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German oaks and national sentiments

by Ursula Kampmann

It is rather unspectacular what can be seen on our German 1, 2 and 5 Cent coins: a simple oak branch with four big leaves and another small one, a twig on the left with two acorns – boring, one might say.

An oak branch as the motive of our 1, 2 and 5 Cent coins.

An oak branch as the motive of our 1, 2 and 5 Cent coins.

By that, however, he would compromise himself since the oak symbol is very old and closely connected with Germany, its national identity and its democracy for nearly 300 years.

Sacred oak of Zeus in Dodona / Epirus (Northern Greece); of course, it is a new planting where archaeologists suppose the tree originally was located.

Sacred oak of Zeus in Dodona / Epirus (Northern Greece); of course, it is a new planting where archaeologists suppose the tree originally was located.

In ancient Greece, the oak was regarded the tree. The word drys (= oak) originally denominated all trees. Being the tree the oak naturally stretched quite far. Never stopping to provide wood for building ships, single specimens and, for that matter, groves were scared. Anyone who dared to set his hand to such a sacred tree was executed although some cities later settled for a considerable fine.
Classical Greek belief had integrated many vegetation deities of previous civilisations.

Thessalian League. Victoriatus, 2nd-1st cent. B. C. Head of bearded Zeus with oak crown r. Rev. Athena Itonia advancing r. 6.04 g. SNG Oxford 3800. From auction sale MAG 88 (1999), 162.

Thessalian League. Victoriatus, 2nd-1st cent. B. C. Head of bearded Zeus with oak crown r. Rev. Athena Itonia advancing r. 6.04 g. SNG Oxford 3800. From auction sale MAG 88 (1999), 162.

The veneration of trees was part of the urban ritual with the oak usually attributed to Zeus. After all, it was the oak most often hit by lightning – in those days it was believed that the father of the gods expressed his love with that sign. There was generally a close connection between trees and people in the 5th cent. B. C. Not only were some humans transformed into a tree (one might think of Philemon and Baucis or Daphne), that process was well-known vice versa as well. A legend says that man was not – as commonly believed and written by Hesiod – made of clay but descended from the oak.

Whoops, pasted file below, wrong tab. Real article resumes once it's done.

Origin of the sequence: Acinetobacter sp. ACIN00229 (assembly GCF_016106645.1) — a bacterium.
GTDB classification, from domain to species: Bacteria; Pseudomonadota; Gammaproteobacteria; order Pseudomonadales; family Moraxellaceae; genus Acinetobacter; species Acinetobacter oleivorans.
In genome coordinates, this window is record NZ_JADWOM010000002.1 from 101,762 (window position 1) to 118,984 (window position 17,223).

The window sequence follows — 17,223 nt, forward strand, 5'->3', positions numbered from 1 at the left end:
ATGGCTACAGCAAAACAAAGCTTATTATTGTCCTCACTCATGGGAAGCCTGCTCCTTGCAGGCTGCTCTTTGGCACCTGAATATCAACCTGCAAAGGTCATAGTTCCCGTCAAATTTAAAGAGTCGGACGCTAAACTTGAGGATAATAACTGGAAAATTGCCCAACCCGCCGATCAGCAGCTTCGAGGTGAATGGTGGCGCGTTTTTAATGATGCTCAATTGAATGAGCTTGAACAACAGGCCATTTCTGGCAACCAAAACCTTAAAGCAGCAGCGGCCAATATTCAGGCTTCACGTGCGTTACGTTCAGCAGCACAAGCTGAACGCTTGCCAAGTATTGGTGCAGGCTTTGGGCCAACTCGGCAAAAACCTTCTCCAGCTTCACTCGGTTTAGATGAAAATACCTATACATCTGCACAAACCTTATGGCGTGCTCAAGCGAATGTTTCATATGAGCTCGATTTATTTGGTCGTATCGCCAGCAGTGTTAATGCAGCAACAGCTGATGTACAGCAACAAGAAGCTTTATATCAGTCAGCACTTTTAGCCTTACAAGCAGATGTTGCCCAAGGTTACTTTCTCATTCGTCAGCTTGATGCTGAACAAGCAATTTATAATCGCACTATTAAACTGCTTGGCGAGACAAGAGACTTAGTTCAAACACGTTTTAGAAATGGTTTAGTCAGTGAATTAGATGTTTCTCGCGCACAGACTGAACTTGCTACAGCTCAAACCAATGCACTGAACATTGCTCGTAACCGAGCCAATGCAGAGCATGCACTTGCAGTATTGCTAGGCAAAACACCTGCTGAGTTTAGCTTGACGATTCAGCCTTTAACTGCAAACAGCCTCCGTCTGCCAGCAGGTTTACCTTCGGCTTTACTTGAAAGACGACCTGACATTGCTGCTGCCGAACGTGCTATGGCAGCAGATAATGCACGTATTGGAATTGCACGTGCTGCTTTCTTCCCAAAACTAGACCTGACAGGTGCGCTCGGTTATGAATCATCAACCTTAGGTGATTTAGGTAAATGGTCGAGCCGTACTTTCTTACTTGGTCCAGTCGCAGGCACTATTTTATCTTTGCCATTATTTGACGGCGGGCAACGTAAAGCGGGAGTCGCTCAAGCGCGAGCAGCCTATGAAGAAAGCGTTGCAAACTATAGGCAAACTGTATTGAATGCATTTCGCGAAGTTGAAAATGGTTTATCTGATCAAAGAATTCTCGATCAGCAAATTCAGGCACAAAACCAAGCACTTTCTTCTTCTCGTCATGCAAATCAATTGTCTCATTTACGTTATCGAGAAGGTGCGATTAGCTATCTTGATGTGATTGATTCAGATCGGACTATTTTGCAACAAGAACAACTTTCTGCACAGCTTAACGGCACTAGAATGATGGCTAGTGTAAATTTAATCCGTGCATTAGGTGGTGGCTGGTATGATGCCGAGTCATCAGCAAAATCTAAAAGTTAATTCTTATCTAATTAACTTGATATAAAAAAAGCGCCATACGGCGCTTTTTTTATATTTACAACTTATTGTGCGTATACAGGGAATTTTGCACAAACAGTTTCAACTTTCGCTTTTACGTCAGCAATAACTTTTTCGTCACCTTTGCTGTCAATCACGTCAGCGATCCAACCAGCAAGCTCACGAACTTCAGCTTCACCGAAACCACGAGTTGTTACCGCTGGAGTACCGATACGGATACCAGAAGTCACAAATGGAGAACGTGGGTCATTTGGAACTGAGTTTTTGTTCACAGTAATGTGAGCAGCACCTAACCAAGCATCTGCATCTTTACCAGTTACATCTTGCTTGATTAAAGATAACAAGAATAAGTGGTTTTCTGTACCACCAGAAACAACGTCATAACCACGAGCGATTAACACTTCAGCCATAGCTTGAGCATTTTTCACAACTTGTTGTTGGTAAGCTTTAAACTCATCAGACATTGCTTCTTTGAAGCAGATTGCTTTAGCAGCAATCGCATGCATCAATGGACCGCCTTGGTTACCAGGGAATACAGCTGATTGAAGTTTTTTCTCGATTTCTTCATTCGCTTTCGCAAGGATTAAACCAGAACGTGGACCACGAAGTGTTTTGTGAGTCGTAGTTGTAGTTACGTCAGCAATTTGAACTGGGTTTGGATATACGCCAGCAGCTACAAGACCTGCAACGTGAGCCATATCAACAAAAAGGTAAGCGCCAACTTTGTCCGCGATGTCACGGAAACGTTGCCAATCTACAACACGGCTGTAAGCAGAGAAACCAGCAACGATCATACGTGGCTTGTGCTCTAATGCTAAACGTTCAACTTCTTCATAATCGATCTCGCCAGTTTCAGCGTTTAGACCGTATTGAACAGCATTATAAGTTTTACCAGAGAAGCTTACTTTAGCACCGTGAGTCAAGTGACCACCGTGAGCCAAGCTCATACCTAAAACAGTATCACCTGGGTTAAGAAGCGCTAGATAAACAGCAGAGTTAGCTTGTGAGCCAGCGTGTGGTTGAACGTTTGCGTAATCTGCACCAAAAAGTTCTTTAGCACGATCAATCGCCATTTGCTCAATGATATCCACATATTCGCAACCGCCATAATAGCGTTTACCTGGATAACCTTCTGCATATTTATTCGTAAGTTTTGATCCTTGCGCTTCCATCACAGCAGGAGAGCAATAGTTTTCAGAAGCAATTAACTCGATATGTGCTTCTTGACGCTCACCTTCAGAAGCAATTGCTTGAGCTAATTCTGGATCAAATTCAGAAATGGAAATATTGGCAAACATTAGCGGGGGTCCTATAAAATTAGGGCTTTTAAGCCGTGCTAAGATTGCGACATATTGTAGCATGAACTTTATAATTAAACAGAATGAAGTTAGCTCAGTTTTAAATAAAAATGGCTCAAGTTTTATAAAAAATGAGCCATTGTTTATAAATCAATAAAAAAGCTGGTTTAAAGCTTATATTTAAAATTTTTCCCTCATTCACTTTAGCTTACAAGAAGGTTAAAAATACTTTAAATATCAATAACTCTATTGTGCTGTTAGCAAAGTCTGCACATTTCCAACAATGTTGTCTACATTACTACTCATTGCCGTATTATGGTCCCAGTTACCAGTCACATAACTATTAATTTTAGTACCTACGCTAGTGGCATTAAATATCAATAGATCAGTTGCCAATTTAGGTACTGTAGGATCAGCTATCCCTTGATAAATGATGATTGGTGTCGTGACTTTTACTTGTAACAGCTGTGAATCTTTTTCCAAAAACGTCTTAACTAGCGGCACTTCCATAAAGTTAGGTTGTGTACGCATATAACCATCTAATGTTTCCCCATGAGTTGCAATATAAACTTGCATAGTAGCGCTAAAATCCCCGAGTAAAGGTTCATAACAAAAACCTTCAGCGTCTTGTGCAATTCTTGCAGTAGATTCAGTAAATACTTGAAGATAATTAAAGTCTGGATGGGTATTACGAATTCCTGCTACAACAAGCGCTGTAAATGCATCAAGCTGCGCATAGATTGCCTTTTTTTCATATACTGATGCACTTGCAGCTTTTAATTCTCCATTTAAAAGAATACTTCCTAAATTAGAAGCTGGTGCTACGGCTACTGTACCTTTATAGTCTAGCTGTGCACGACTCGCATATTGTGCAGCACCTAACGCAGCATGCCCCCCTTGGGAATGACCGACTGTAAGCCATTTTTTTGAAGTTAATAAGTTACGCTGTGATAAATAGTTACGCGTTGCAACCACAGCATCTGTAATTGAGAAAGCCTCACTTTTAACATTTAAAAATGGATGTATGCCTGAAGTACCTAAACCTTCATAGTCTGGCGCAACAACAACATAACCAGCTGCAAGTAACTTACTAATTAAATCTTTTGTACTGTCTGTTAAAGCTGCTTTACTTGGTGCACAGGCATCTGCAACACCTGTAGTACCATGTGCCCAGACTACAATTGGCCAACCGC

Taranis with wheel and thunderbolt. Le Chatelet Gourzon Haute Marne / Wikipedia.

Taranis with wheel and thunderbolt. Le Chatelet Gourzon Haute Marne / Wikipedia.

Sacred trees were known not just to the Greeks but to the Romans and, of course, to the Celts and the Germanic peoples. The Celtic protector of the oak was called Taranis derived from taran (= to thunder). He was the god of battle as well as the sky. His tree was cared for by druids, the Celtic priests, whose name may be translated as “oak knowledgeable”. According to tradition, they sacrificed two white bulls under an oak every sixth day after new moon. One druid, clad in white garments, climbed up into the branches to cut mistletoe growing on the tree with a sickle while his colleagues were ready to collect the mistletoe in a white cloth. Pliny (XVI, 249 et seq.) writes that nothing was more holy to the Celts than those mistletoes that grow on oaks. It was strictly prohibited to fell oaks with mistletoes on them.
The Romans regarded the oak as the tree typical for the North and associated the tree with the wild vastness of the unconquered Germania. Tacitus in his Germania already attested the country “gloomy forests or nasty marshes”; he was followed by Pliny in his Naturalis Historia (XVI, 5 et seq.). He describes Germania as a country covered up to the seashore with oak forests allowing no sunbeam to touch the chilly ground. The Germanic oaks in the Hercynian forest came into being along with the world and were untouched for centuries. They excelled all other natural miracles with their tremendous size, their outlandish appearance and their fateful immortality.
((Fig. 5 – The Battle of the Teutoburg Forest. Drawing of Crown Prince Frederick III. Clearly visible are the oaks under which the Prussian Prince let the battle take place.))
Of course, the Germanic peoples had their sacred groves, too. If Tacitus (II, 12) is to believed Arminius concentrated his troops in a grove sacred to Thor before he defeated Varus. The booty was stored in a sacred grove as well. The Annals tell us that Germanicus visited the battle field in the Teutoburg Forest in A. D. 15 and came across the sculls of the soldiers killed in battle hanging from the trees.